A compromise benefiting eight Southeast-area schools in the Los Angeles school district's air-conditioning plan for year-round campuses has been approved by the board's Building Committee.
The Southeast-area campuses are among 14 schools identified in a district staff report as those that have been operating the longest as year-round facilities and still lacking air conditioning in many classrooms. Under the change adopted by the Building Committee, they will receive priority for preliminary design work over 17 other schools located in the San Fernando Valley and the central city that have operated year-round for a shorter time.
Low on Priority List
The eight Southeast schools are Corona Avenue and Woodlawn Avenue in Bell; Loma Vista Avenue in Maywood; Miles Avenue, Gage Junior High and Nimitz Junior High in Huntington Park; South Gate Junior High in South Gate, and Graham School in Los Angeles. They were placed on year-round schedules between 1979 and 1980 but, under the previous plan, were lower on the priority list than some schools that went year-round as many as four years later.
Plans for cooling the oldest year-round classrooms will be drawn up during the coming school year, said Byron Kimball, who oversees district building and maintenance. The compromise does not affect the district's goal of air conditioning all year-round classrooms by 1987, he added.
Prompted by Criticism
The change was made in response to criticism from committee member Jackie Goldberg, who said that the $6.2 million the district will spend on air conditioning this year should be used primarily to finish cooling by next summer the campuses that have been on year-round schedules the longest.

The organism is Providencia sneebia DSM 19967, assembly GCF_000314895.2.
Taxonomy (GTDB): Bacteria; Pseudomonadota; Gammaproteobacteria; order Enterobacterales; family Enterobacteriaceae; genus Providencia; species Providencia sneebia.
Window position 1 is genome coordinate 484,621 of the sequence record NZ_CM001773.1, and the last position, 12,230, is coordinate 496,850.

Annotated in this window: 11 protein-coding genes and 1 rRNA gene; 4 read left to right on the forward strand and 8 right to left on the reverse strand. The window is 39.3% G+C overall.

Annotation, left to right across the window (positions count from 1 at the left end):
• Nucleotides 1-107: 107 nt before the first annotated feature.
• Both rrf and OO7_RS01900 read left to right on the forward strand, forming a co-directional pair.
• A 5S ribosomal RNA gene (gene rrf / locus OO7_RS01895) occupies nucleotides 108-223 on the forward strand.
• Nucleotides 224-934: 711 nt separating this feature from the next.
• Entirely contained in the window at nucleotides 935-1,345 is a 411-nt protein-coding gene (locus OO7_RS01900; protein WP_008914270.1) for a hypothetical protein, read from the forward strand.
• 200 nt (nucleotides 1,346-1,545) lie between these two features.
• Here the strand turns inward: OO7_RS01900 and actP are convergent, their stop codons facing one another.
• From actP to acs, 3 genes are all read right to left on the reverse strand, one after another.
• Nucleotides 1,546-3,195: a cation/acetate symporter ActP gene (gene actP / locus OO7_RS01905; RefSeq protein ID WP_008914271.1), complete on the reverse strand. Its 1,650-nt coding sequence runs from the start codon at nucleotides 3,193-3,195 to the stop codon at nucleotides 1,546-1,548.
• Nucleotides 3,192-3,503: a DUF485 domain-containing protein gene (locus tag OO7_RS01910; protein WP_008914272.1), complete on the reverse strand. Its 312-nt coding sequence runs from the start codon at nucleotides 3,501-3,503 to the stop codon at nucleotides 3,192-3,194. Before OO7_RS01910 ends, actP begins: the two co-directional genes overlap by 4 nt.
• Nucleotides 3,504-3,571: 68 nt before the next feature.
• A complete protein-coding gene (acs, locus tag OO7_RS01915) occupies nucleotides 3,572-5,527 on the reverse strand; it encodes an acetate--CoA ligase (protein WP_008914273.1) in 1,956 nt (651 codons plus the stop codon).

According to a district staff estimate, completely air conditioning those schools would cost $5.5 million.
But East Valley representative Roberta Weintraub, also a member of the Building Committee, argued that Goldberg's proposal would cause too much disruption. Building Committee Chairman Larry Gonzalez agreed with Weintraub, saying that the district was "too far into the plan" to make extensive changes now.
Although she agreed to it, Goldberg said she was dissatisfied with the compromise because it meant the schools that have been operating the longest as year-round facilities will face another summer with little more than portable fans for relief.